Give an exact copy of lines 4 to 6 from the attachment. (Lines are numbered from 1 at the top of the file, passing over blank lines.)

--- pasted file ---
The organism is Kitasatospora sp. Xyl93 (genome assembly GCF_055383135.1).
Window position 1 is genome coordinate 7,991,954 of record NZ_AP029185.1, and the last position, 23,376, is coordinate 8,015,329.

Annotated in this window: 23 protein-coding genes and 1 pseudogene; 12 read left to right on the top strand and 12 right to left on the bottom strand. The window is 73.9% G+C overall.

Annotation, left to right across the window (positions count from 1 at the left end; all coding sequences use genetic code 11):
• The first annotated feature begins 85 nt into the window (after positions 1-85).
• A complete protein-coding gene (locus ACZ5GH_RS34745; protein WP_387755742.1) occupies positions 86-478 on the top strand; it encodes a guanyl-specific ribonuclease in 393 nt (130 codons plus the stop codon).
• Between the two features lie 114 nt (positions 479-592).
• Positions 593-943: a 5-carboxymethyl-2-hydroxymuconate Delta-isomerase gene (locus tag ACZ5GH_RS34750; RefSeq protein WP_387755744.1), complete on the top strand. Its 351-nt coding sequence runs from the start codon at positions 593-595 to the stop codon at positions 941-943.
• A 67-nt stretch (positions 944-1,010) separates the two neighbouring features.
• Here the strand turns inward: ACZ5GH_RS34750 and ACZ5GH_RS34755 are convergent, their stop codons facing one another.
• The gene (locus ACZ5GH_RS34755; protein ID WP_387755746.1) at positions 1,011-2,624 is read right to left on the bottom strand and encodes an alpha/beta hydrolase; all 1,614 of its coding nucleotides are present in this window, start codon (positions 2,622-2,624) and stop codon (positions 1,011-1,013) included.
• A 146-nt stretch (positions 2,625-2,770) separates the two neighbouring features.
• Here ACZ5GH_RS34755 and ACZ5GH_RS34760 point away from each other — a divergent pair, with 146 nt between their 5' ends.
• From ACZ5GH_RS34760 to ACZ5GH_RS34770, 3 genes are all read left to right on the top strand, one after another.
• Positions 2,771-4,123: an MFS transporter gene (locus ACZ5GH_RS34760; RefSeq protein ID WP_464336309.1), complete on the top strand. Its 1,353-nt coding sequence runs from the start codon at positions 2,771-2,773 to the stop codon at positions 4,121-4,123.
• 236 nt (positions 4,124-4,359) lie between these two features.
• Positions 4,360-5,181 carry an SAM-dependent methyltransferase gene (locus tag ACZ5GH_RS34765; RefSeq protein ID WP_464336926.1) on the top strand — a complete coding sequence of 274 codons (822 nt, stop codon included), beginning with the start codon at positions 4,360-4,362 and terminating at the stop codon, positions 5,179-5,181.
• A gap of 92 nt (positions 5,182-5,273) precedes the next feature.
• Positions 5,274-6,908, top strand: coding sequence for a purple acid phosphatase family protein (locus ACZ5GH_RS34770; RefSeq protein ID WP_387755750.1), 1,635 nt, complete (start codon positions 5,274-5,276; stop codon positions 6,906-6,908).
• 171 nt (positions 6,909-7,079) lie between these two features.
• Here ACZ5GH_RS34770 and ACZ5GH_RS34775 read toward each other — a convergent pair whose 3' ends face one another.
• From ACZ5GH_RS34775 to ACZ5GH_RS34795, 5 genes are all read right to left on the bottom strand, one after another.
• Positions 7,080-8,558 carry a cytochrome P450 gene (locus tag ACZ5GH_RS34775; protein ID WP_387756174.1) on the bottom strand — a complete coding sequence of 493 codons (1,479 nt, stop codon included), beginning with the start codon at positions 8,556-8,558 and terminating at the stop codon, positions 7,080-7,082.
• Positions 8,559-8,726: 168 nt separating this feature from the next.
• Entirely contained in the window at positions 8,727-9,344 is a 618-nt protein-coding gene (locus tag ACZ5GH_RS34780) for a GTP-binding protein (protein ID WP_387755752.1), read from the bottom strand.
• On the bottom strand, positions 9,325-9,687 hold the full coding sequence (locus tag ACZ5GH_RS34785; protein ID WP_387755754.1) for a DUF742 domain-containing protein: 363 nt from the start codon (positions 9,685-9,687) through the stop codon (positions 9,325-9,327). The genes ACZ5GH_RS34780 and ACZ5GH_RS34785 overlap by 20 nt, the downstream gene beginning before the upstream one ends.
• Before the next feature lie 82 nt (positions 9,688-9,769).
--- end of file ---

Annotation, left to right across the window (positions count from 1 at the left end; all coding sequences use genetic code 11):
• The first annotated feature begins 85 nt into the window (after positions 1-85).
• A complete protein-coding gene (locus ACZ5GH_RS34745; protein WP_387755742.1) occupies positions 86-478 on the top strand; it encodes a guanyl-specific ribonuclease in 393 nt (130 codons plus the stop codon).